Convoy M21E Flashlight Review
The Convoy M21E is a flashlight using a single Cree XHP70.2 emitter, and one 21700 cell. My copy is a 4000K, the light has USB-C charging!
Official Specs and Features
A couple of bodies are available: black and (seen here) silver. Each of those bodies is available with many emitter choices, too.
Cree XHP70.2 6500K
Cree XHP70.2 5000K
Cree XHP70.2 4000K (seen here)
Cree XHP70.2 3000K
Luminus SST70 6500K
Regardless of the options chosen, the price is $36.08.
I have always loved the Convoy silver finish. I love this one too. USB-C charging works well, and I also really like the 4000K Cree XHP70.2 emitter. All in all, this is a great light!
The Big Table
|Convoy M12E Flashlight|
|Emitter:||Cree XHP70.2 (4000K)|
|Price in USD at publication time:||$36.08 on aliexpress.|
|Turbo Runtime Graph||High Runtime Graph|
|Quiescent Current (mA):|
|Charge Port Type:||USB-C|
|Power off Charge Port||with cell: all modes
without cell: no modes
without body: no modes
|Claimed Lumens (lm)||–|
|Measured Lumens (at 30s)||3055|
|Candela per Lumen||8.8|
|Claimed Throw (m)||–|
|Candela (Calculated) in cd (at 30s)||1019lux @ 5.367m = 29352cd|
|Throw (Calculated) (m)||342.6|
|Item provided for review by:||Convoy Store on aliexpress.com|
|All my Convoy reviews!|
^ Measurement disclaimer: Testing flashlights is my hobby. I use hobbyist-level equipment for testing, including some I made myself. Try not to get buried in the details of manufacturer specifications versus measurements recorded here; A certain amount of difference (say, 10 or 15%) is perfectly reasonable.
- Convoy M21E flashlight
- Lanyard (attached)
Package and Manual
There is no manual.
Build Quality and Disassembly
The threads are square-cut and beefy. They’re also long.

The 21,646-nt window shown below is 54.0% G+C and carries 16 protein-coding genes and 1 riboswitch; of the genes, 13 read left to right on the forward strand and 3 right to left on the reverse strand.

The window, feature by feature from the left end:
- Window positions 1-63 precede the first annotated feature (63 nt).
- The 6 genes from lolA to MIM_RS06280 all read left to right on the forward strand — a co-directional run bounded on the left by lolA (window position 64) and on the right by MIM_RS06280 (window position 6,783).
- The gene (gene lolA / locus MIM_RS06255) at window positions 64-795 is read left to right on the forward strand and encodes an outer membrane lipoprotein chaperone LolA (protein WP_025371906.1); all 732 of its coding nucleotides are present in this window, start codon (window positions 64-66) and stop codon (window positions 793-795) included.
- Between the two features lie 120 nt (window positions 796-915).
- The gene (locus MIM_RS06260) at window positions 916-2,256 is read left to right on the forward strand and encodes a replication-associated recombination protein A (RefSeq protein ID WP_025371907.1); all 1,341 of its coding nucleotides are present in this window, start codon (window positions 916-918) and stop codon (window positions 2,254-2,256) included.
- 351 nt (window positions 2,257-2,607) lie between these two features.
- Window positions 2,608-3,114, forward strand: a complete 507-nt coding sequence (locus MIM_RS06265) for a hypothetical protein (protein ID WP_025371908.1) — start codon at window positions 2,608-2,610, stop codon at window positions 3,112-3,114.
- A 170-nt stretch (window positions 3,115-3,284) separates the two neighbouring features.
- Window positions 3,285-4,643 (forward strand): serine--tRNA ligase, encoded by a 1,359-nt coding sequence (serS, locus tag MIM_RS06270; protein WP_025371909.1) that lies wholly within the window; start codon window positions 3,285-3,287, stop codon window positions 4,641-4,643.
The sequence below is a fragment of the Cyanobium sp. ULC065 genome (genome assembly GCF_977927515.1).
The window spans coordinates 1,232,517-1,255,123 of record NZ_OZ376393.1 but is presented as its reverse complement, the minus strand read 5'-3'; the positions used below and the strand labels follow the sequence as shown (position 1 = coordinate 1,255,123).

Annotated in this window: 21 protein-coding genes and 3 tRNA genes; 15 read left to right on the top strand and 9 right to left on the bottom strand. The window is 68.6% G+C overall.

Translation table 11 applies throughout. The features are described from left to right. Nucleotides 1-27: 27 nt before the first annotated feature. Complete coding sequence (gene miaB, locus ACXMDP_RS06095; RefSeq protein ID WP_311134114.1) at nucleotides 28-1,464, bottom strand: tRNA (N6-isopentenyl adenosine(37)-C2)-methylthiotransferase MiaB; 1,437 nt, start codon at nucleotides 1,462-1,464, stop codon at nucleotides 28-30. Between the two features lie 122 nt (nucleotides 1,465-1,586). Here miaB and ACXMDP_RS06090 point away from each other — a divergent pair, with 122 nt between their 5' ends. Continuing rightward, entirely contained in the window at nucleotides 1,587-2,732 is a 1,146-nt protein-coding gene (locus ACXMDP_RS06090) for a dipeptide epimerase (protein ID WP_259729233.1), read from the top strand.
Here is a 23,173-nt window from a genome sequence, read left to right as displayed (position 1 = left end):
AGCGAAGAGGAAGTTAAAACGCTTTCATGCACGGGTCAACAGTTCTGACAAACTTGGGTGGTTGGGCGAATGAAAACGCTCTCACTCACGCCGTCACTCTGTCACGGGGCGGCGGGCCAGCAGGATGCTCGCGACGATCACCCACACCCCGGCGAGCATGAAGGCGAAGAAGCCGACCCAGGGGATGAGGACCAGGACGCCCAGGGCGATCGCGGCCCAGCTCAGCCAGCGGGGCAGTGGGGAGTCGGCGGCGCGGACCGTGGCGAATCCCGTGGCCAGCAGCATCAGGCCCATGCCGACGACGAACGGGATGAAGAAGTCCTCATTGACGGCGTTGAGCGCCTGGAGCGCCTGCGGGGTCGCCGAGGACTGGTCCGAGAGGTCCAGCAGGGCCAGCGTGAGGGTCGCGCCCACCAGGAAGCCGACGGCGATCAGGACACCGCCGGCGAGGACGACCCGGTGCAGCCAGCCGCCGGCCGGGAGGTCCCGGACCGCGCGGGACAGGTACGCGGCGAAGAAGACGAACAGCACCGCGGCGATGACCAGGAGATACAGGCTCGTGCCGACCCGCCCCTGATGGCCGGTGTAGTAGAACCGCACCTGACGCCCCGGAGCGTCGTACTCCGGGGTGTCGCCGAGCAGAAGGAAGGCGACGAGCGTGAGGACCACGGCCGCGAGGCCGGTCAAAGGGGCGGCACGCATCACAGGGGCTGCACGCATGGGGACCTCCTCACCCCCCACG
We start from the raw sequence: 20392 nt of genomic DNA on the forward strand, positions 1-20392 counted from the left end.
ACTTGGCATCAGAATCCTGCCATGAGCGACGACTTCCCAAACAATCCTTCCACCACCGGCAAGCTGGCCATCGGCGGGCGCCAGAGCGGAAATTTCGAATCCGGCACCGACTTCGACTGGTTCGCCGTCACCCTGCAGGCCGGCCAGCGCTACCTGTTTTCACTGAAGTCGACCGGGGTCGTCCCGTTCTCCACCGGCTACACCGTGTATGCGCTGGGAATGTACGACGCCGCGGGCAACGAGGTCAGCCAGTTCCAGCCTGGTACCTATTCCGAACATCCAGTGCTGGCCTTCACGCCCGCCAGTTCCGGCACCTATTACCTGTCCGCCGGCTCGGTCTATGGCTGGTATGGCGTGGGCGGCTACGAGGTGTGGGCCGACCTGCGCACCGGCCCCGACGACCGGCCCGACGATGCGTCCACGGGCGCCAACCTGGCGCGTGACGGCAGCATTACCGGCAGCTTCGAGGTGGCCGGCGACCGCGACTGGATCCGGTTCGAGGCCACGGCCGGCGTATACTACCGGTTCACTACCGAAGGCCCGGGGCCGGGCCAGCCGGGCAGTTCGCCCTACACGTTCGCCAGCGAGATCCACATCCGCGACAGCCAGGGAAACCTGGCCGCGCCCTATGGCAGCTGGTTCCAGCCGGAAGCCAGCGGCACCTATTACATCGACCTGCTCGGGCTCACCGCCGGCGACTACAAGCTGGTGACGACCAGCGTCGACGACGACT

Tailcap threads appear the same. But they aren’t – the cell tube is not reversible.
Here you can see that the driver is secured with a brass retaining ring. The tailcap has a beefy spring, but no magnet.
Size and Comps
Size: Head/body diameter: 45.4mm/27.3mm
Product weight: 166g
If the flashlight will headstand, I’ll show it here (usually the third photo). If the flashlight will tailstand, I’ll show that here, too (usually the fourth photo).
Here’s the test light with the venerable Convoy S2+. Mine’s a custom “baked” edition Nichia 219b triple. A very nice 18650 light.
And here’s the light beside my custom engraved TorchLAB BOSS 35, an 18350 light. I reviewed the aluminum version of that light in both 35 and 70 formats.
Here’s the Convoy M21E-and-a-half.
Retention and Carry
As with many Convoy flashlights, the included lanyard ships installed. It’s installed as seen below.
I consider this “wrong” and correct it to the way seen below.
This setup allows flawless tailstanding, which I find important.
No pocket clip is included – in fact there is no groove on the body for a pocket clip to attach. The lanyard holes might suffice for Convoy’s screw-in pocket clip, but all mine are out of reach (read: I have no idea where they are) so I can’t test that. But the hole pattern looks the same, and I’m 94% sure it’d work. Why you’d do it would be another, and better, question.
Power and Runtime
The Convoy M21E flashlight is powered by a single lithium-ion cell. The cell tube is suited to a single 21700 cell.
With the spring in the tailcap, you should have no issue running any type of 21700 cell. The cell is installed in the usual way: positive terminal toward the head.
Below you can see a few runtime graphs. Toward the end of a couple of these, I reset the light to the mode being tested. Impressively, output reaches nearly the initial level even on Turbo, but once the cell voltage has slipped below maybe 3.4V or so, that blip of Turbo-like output is brief.
The switch has indicating features, and when the cell voltage is low the switch blinks red.